I’ve always written, to some extent. Not always in English (I was raised in Dutch and actually learned French before I learned English), but always in some capacity or another. Even when I’m not physically writing, I’m thinking up crazy stories, usually scary or disturbing ones, and until I was about 16 I was worried that there was something wrong with me mentally because I had a constant, ongoing third-person narrative running in the background.
But 2011 showed me a very different side to writing, one many budding writers seem to be unaware of. Networking.
You already know (and if you don’t, you can read my earlier entries) that my participation in World’s Collider and subsequent publishing by Opencasket Press were down to a chance meeting on Facebook. Clearly, networking served me very well in that instance.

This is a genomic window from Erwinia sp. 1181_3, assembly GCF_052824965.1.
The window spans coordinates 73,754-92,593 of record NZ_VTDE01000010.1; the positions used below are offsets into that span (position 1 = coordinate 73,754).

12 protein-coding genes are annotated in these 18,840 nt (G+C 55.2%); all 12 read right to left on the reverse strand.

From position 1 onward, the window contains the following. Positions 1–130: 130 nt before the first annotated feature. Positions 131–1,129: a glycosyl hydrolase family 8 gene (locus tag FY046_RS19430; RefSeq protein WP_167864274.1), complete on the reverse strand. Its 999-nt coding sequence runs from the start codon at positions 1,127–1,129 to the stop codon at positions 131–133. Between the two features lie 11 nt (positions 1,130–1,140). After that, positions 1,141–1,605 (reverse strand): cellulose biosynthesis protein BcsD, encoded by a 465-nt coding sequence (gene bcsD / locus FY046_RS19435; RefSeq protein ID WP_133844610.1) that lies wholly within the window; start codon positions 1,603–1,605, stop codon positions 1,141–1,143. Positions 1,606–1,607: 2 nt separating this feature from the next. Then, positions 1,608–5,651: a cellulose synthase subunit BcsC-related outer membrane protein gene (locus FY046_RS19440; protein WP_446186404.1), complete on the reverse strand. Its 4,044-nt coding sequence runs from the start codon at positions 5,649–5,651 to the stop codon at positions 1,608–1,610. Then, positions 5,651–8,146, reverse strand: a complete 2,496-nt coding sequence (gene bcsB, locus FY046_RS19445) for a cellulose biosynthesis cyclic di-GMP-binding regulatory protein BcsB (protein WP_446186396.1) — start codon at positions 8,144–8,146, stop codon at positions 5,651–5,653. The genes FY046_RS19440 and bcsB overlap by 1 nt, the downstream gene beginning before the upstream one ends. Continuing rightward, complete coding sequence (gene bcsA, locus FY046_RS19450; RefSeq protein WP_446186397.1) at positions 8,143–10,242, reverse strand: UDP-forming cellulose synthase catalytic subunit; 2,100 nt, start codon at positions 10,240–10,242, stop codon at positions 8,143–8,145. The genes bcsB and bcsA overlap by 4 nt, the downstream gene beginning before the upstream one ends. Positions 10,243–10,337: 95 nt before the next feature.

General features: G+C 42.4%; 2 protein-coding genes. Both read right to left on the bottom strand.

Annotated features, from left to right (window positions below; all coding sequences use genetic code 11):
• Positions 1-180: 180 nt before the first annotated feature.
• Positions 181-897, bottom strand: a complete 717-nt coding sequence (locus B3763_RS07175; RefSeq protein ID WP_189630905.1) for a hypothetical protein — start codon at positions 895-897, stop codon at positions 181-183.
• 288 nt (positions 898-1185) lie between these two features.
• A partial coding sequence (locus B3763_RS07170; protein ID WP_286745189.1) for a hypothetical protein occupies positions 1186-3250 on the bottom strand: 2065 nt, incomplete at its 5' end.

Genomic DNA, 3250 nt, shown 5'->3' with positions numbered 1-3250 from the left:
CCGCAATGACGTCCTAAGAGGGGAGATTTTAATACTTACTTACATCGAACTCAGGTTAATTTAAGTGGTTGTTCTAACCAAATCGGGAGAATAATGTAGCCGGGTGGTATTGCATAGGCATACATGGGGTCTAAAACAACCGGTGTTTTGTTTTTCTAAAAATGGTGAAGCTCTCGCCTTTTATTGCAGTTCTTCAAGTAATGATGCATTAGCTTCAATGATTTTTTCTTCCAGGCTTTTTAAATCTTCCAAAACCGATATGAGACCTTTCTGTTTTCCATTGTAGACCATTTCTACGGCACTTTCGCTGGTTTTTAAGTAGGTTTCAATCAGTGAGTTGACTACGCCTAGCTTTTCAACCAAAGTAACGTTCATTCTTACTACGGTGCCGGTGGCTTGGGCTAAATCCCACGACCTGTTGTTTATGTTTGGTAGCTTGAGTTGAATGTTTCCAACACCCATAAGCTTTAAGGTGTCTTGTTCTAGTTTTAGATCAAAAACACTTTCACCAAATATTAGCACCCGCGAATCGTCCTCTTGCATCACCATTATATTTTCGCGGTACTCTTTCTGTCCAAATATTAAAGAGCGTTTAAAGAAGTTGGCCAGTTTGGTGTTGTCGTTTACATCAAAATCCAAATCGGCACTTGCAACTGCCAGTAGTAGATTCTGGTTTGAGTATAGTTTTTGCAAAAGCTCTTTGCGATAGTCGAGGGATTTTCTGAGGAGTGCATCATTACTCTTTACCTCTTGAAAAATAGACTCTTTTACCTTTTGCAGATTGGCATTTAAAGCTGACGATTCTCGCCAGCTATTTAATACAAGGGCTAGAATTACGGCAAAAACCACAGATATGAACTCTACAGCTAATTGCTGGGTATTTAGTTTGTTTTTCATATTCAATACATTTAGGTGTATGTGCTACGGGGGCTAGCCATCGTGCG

But you know how it all started? With voluntary work. I did some editing, proofreading and general all-round dogsbodying* for Hirst Books, which helped to make that connection and eventually developed into a paying, if sporadic, gig that led to my ability to make it as a freelance writer.
On another, but similar note: my short story, Shadows, which has been published in the anthology Horror Carnival, was a freebie. I basically gave it away… And built some goodwill in the process (as well as, obviously, adding another publication to my CV as a writer). What’s more; I had a publisher express interest in my zombie-novel-in-progress as a result.
It’s easy, as a writer, to get hung up on money and whatnot. Don’t underestimate the value of doing things for free… It may well end up being a career-building move.
* By far the best part of being a writer is making up new words whenever you need them.